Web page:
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Masayuki Sato, Keiji Uchikawa; Effects of spatial attention on disparity thresholds in detecting dual targets in the central and peripheral visual field. Journal of Vision 2008;8(17):81. doi: 10.1167/8.17.81.
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© ARVO (1962-2015); The Authors (2016-present)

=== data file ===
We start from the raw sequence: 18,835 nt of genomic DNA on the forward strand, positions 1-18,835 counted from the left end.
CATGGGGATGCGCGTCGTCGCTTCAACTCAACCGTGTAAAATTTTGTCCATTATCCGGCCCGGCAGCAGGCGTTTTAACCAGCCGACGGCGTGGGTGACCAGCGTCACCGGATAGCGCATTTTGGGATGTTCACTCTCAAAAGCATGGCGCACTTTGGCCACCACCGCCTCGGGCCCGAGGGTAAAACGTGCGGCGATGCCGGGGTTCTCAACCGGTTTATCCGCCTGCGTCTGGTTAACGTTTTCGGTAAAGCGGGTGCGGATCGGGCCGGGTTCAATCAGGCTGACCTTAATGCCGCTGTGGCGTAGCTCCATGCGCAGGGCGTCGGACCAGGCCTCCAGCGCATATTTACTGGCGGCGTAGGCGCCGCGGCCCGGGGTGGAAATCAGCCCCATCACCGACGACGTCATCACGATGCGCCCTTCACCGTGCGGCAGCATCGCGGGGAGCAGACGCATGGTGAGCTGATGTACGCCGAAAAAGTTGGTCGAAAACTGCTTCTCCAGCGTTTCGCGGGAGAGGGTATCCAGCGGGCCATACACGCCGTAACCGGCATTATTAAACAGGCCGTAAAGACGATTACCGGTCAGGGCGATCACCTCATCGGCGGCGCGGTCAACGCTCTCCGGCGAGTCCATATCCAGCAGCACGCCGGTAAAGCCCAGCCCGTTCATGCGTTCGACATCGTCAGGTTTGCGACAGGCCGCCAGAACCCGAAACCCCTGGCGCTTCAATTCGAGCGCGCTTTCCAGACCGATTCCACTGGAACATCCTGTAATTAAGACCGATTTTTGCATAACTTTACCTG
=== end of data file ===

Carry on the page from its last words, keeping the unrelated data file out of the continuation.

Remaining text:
To examine influences of selective spatial attention on stereo performance we measured disparity thresholds to detect dual targets presented simultaneously in the central and in the peripheral visual field, respectively. A random dot stereogram subtending 29° by 29° was presented for 0.2 s while the observer fixated at the central fixation point. A square-shaped target was defined by crossed disparity. We used the following four experimental conditions. The first two provided the baseline performance. In the center-only condition the target was of 1° size and presented at 2° eccentricity. The direction of the target relative to the fixation point was either one of eight directions in 45° steps. The observer's task was to indicate the direction of the target in 8AFC manner. In the surround-only condition the stimulus pattern was the same except that the size and eccentricity of the target were five times larger than those in the center-only condition. In the center-priority condition the central and peripheral targets were presented simultaneously while the observer paid more attention to the center target. In the surround-priority condition more attention was paid to the surround target. For comparison thresholds to detect luminance-defined targets were determined using the same experimental paradigm. The results showed that threshold elevation occurred almost exclusively for the less attended targets, and that the magnitudes of threshold elevation were in up to 0.5 log-unit range for most observers. They were much larger than those for luminance detection. It appears that precise stereoscopic depth judgments need spatial attention.
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